I had the exact same experience as Matt and Johnny Lawrence back in 1999 (the last time I systematically kicked my own ass at the gym). I had to work like a fiend to lose any weight or put on any muscle at all. I figured I just had one of those slow, hard-gainer metabolisms.
I'm sure the "paleo" low-calorie/low-carb diet I was on had nothing to do with it! Lol.
I think it will be a lot easier to build lean mass this time around. TALFRRARF.
Maybe I'll check out the elliptical machines at some point, if I ever go to a gym. Right now though I'm only getting as far as the parking lot of my apartment complex. Unsurprisingly there are no elliptical machines there, just nice flat straight-aways.
Matt, I see you're 4 hours south of me for the moment (you sure do move around a lot). Send me an email if you're passing through or near Jacksonville.
Thanks Brock, I was going to contact you a few months ago when I was in New Smyrna Beach only a little over an hour south of Jacksonville, but didn't want to seem like a 180 peep stalker. But I will definitely come harass you in the not-too-distant future. We can have a 180 decathlon with events like the gallon challenge, parking lot footrace, and Wii Fit toss. I wanna see lil' Hercules too. He's the future poster boy for 180 Fertility from what I hear.
Yeah, working out when you are RRARF-primed and starch fed is a little different from the Puny-o diet.
Ha! And hear I was afraid you'd think I was your blog-fan/stalker!
"Oh, Matt, I'm your biggest fan. We should really hang out some time!" ;P
I will pawn your ass at Wii Fit! 280 yards on the Ski Jump, muchacho!
Any foot race will be pretty sad though. My sprints still look like "lumbering fat guy chasing the donut truck". But maybe I'll set a fast PACE for 16 weeks and have 10% body fat like sprinter twin Lauren, eh? Lol.
Points for usage of the word "pawn," but note my proposed event was tossing of the Wii Fit, not playing it. Frickin' nerd.
Fuck. I can't even smack-talk without reading comprehension fail.
Ok, I'm gonna go walk and chew gum now. Wish me luck.
I have had the same experience as you guys, I can't gain any muscle at all unless I am eating plenty of starch. When I was paleo/low carb the muscle was taken off my body in rapid fashion. Even though I was working out and eating plenty of protein, I could not gain any muscle at all. I also got weaker. Modern humans are definitely starch eaters.
Great post as always!
What you're doing when you create an "oxgen debt" is actually increasing Carbon Dioxide levels. That is what helps oxygen get to the cells. Increasing the carbon dioxide is what helps reduce asthma etc a la Buteyko. Buteyko calls it; creating "air hunger". Same thing, the CO2 levels (carbon dioxide) increases. Best way to keep CO2 levels high is to always nose breathe while exercising.
"The Elliptical machine is actually pretty good believe it or not."
That's right. I really was on the low budget equipment and bodyweight trip ( and it's OK! ), but that doesn't mean that all gym equipment and/or machines are your enemy!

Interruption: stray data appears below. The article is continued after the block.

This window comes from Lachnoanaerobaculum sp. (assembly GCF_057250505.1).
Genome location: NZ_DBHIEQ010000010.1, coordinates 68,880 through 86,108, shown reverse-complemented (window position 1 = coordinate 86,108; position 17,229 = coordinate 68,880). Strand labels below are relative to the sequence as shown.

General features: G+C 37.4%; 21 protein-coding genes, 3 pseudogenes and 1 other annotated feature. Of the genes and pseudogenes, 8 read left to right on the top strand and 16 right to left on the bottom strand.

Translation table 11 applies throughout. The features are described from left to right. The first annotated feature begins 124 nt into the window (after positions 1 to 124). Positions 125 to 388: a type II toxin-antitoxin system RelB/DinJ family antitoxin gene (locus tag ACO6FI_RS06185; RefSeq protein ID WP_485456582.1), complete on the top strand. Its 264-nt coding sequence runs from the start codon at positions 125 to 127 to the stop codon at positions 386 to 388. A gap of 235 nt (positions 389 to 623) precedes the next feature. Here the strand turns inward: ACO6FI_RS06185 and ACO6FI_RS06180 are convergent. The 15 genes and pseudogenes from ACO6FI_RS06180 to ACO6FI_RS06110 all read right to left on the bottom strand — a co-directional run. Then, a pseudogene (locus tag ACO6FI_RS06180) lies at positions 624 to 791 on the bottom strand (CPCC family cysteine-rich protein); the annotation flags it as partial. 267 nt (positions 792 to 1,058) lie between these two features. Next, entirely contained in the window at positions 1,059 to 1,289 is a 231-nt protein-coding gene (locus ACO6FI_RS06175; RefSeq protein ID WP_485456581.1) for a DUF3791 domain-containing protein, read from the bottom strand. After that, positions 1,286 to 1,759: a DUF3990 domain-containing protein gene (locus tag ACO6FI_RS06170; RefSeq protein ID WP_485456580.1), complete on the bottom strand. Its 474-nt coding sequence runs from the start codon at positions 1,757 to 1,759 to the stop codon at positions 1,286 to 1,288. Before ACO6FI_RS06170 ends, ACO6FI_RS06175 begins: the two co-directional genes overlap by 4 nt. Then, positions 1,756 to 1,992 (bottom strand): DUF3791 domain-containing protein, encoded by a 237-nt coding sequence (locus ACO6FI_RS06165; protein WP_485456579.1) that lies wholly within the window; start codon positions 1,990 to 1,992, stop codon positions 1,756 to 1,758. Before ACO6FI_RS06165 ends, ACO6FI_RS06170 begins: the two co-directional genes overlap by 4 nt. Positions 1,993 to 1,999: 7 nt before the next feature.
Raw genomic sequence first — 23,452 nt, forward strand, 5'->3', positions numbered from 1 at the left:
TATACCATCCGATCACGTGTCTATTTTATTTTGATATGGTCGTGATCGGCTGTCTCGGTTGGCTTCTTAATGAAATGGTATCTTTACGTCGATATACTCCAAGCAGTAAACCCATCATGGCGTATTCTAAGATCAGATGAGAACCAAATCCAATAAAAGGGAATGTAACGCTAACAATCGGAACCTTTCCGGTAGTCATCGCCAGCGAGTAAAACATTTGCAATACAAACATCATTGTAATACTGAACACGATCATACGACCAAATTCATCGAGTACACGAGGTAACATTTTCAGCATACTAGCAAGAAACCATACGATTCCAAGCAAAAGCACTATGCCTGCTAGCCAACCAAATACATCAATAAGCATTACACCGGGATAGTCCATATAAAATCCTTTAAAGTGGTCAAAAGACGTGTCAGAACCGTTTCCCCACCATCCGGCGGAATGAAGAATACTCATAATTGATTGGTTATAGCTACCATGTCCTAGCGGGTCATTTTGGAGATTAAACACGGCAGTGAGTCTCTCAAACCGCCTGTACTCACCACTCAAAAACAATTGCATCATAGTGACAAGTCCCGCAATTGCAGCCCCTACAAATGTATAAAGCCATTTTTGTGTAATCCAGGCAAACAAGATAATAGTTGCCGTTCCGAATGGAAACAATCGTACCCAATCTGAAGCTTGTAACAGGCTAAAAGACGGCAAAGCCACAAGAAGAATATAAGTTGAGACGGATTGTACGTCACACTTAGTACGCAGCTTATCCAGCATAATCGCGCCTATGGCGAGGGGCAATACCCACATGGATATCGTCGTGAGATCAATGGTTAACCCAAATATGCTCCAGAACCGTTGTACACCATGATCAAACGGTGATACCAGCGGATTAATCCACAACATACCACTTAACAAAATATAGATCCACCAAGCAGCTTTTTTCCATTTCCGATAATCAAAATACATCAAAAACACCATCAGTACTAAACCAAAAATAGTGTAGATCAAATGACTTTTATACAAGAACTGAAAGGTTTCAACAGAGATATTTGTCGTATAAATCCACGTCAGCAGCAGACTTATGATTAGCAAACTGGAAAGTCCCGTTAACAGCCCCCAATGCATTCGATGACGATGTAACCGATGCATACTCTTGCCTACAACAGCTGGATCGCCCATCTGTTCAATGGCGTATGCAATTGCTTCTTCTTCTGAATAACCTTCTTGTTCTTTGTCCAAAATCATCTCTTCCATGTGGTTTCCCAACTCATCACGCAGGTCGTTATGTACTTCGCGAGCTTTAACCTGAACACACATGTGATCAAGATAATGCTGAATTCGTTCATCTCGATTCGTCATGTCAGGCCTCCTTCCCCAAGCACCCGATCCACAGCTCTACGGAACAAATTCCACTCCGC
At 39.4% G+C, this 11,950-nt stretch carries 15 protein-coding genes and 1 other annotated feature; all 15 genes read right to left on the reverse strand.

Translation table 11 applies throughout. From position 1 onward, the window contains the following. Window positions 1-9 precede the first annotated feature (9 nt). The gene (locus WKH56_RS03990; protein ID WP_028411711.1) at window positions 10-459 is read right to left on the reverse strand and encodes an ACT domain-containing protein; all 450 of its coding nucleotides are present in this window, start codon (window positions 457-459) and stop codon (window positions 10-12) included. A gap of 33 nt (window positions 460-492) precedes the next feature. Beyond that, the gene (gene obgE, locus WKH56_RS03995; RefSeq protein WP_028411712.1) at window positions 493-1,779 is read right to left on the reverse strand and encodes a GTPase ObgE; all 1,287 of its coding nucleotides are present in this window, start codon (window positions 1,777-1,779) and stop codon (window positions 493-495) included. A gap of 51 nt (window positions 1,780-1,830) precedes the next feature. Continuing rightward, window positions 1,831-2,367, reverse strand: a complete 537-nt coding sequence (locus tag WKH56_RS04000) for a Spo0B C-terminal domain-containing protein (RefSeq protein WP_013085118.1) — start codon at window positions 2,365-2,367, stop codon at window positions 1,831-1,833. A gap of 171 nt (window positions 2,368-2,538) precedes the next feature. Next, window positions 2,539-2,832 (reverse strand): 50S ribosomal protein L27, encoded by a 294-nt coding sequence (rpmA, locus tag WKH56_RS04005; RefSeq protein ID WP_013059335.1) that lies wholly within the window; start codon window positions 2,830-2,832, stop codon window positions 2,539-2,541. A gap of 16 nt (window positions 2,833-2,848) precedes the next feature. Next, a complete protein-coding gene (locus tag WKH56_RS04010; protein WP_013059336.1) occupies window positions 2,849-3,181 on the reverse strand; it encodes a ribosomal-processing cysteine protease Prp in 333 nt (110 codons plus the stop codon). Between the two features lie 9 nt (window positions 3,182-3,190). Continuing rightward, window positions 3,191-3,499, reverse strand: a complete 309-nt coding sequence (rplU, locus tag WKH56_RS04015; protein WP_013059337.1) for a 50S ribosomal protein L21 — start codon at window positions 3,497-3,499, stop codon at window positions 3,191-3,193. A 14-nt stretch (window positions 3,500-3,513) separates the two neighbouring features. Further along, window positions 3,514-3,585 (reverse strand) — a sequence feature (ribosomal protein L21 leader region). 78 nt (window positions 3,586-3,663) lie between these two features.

Best "sucking-in-the-room-machines" ;-), in my opinion, are the VersaClimber or a Concept 2 rowing machine. Try to give all ( A L L ) in a 2000m race or shorter sprints and it's a near-death-experience! Very brief, very intense. And working the whole body.
There are also these old "Ski Machines" from NordicTrack ( quite cheap now ) – great for extremely exhausting intervals.
Don't get me wrong, plyometrics or functional bodyweight exercises can be great training tools. But wear-and-tear issues over the long term will be a problem for most.
Have you seen these Mercola videos? Mercola is training with ‘speed coach? Phil Campbell and his Peak 8 program…..talk about sucking in the room! Mercola also mentions Al Sears and PACE. The first video is discussion between Mercola and Campbell, the second video is a Peak 8 training session. This includes 8 cycles of 30 second intense excercise, with 1.5 minute rests in between. Mercola says he is starting to look like a sprinter.
Heather in Toronto
Presumably part of the point with this is that the more you do, the more 'room' you have to suck in (or the harder you can work, the more your capacity increases)?
I've been trying to do short bursts of high intensity on the rebounder. Ok, you can laugh at me: but I'm hardly an athletic specimen. It's _cold_ up here in AK, and I'm wearing my heavy down booties, and sometimes bracing on an overhead rope working my upper body. I could bounce on the rebounder all day, or if I pick my knees up (with booties on) and work my upper body some, I can be puffing and gasping within a minute.
Getting some good results from eating starch too now..thanks much!
Matt, that photo you gave me was very small, and I wouldn't call it proof of anything. Also, I have found these: http://api.ning.com/files/IxPfzOrgAhfrZmvO2WGl8sGM5CFbke4rC4fJkbvGq66De6UXfpCD1689Cm0hO4N*Q082y*XwEI*1*ORB4jSytTTn-aDWvtdc/TARAHUMARA_SEMANA_SANTA_010.jpg
None found with a "dangerfield body".
Though I can see where you are going, and they are certainly not muscular. Still, I think you don't have proof that it is damaging for them.
"There are also these old "Ski Machines" from NordicTrack ( quite cheap now ) – great for extremely exhausting intervals."